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As the realities of a war in Ukraine sink in, luxury brands and national apparel organizations grapple with the likely impact of sanctions on the fashion industry.
As Italian fashion collections unfolded in Milan on Friday, Carlo Capasa, head of Italy’s fashion federation Camera Nazionale della Moda Italiana, pointed out that Italy’s luxury goods exports to Russia amounted to around 1. 2 billion euros per year.
Unconfirmed rumors citing diplomatic sources suggested on Thursday that Italian Prime Minister Mario Draghi was pressuring the European Union to exclude Italian luxury goods from retaliatory sanctions that would ban exports and certain financial transactions with Russia. A spokesperson for Mario Draghi said Business in vogue Saturday that Italy has not made any request for exclusion from sanctions. Office tweeted“Italy’s position is fully aligned with the rest of the EU. #Ukraine.”
Capasa said in a brief interview ahead of Jil Sander’s show on Saturday afternoon that the camera was not pressuring leaders to exclude luxury goods from the sanctions packages. “We fully trust our government and what it is doing with Macron in France. Whatever they decide, we are with them.
The European Commission is still formalizing the next round of sanctions against the world’s 11th largest economy, which are rumored to include international payment systems SWIFT, which would also harm luxury’s ability to sell and trade with Russia. The European Commission did not respond to requests for comment. The French Ministry of Economy and Finance did not respond to a request for comment. The Comité Colbert, the French association of luxury professionals, declined to comment.
On Thursday, Richemont decided to temporarily close all of its stores in Russia but reopened them on Saturday, according to sources inside Richemont. The French luxury conglomerate declined to comment. In Ukraine, Richemont has a Cartier store and two franchise stores (Van Cleef & Arpels and Montblanc), which are closed.
Sentiments to exclude luxury from sanctions against Russia have not been vocally supported in the Italian fashion industry, nor by some other countries and national apparel groups.
“We are NOT pushing to exclude,” Alexander Gibson, spokesperson for the American Apparel and Footwear Association in Washington, DC, said via email. “The sanctions include all products, including apparel and footwear…Our goal has been to support the Biden administration’s efforts to reach a peaceful resolution to this crisis as soon as possible.”
Earlier, the organization issued a statement on Ukraine stating, “This is a terrible week for the citizens of Europe and indeed the world. The political instability and conflict we see boiling over is incredibly upsetting. We pray for peace and the Ukrainian people.
There will be an impact on operations in Europe and the region, according to the release. “We are working closely with our members to monitor developments, including the effects this will have on supply chains, other global economic factors and the imposition of sanctions. Our industry is making every effort to support workers and supply chain partners through such disruptions, and to ensure their operations remain fully compliant with all existing and new sanctions and requirements.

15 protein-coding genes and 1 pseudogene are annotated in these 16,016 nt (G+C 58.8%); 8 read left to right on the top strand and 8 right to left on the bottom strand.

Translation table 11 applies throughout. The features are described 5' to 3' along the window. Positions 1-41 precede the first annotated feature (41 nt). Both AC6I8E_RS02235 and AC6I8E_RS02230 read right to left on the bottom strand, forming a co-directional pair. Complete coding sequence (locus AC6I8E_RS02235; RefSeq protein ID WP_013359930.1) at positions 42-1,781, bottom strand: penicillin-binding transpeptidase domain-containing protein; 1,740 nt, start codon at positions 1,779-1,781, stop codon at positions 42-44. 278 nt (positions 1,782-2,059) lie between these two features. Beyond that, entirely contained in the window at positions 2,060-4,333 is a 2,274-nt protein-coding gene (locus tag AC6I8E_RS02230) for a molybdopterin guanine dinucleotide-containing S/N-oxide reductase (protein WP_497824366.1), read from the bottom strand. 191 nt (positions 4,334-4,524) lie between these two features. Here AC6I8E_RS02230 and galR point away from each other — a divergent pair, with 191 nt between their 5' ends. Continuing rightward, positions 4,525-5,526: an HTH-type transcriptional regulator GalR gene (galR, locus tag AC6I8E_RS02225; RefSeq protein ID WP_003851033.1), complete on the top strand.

Hours after Missoni’s Fall 2022 collection show, company president and former creative director Angela Missoni noted that the industry – and all Italian industries – will be hit hard by rising natural gas prices. as much of the country’s supplies come from Ukraine, and are used to generate the electricity that apparel and accessories factories run on.
Despite these costs and the potential loss of sales to Russia, she said, “I think you have to take a stand. … I would never side with a war. I will always be on the side of the locals who are attacked.
“We have to show that we are against politics,” continued Missoni, “even if it is a sacrifice for Italy.”
After the Gucci show on Friday afternoon, creative director Alessandro Michele said he couldn’t have dinner the day before after hearing the news of the Russian invasion.
“I felt so bad. I think we need to love more against people who hate life,” Michele – who is known for his sweet and poetic take on design – said in non-native English. “I want to shout out to everyone – we need life!”
Morgan Stanley estimates that Russian nationals account for less than 2% of Kering and Richemont’s global sales, including Russian spending abroad. “The importance of Russia and Russian nationals for the luxury sector has diminished over the years and is now relatively intangible,” said Edouard Aubin, an analyst at Morgan Stanley. “Counterintuitively, the less homogeneous a society is (measured by a ratio such as the Gini index), the lower total luxury spending will be, and vice versa.” The analyst notes that South Korea is a very homogeneous society and spending per capita is much higher than in Russia, accounting for 5-6% of total spending on personal luxuries worldwide, for example. “Worldwide, the growth of the luxury industry is now driven by the middle to upper class.”
Philippe Benacin, CEO of Inter Parfums, said Business in vogue that Russia accounts for 5 percent of the company’s turnover. He assumes that being an American company, American sanctions would apply. It’s also not clear that if Russia is cut off from the SWIFT system, any payments could be made, he says.
With the report by Laure Guilbault.
Update: This story has been updated to include comments from Italian Prime Minister Mario Draghi’s office. (February 26, 2022)
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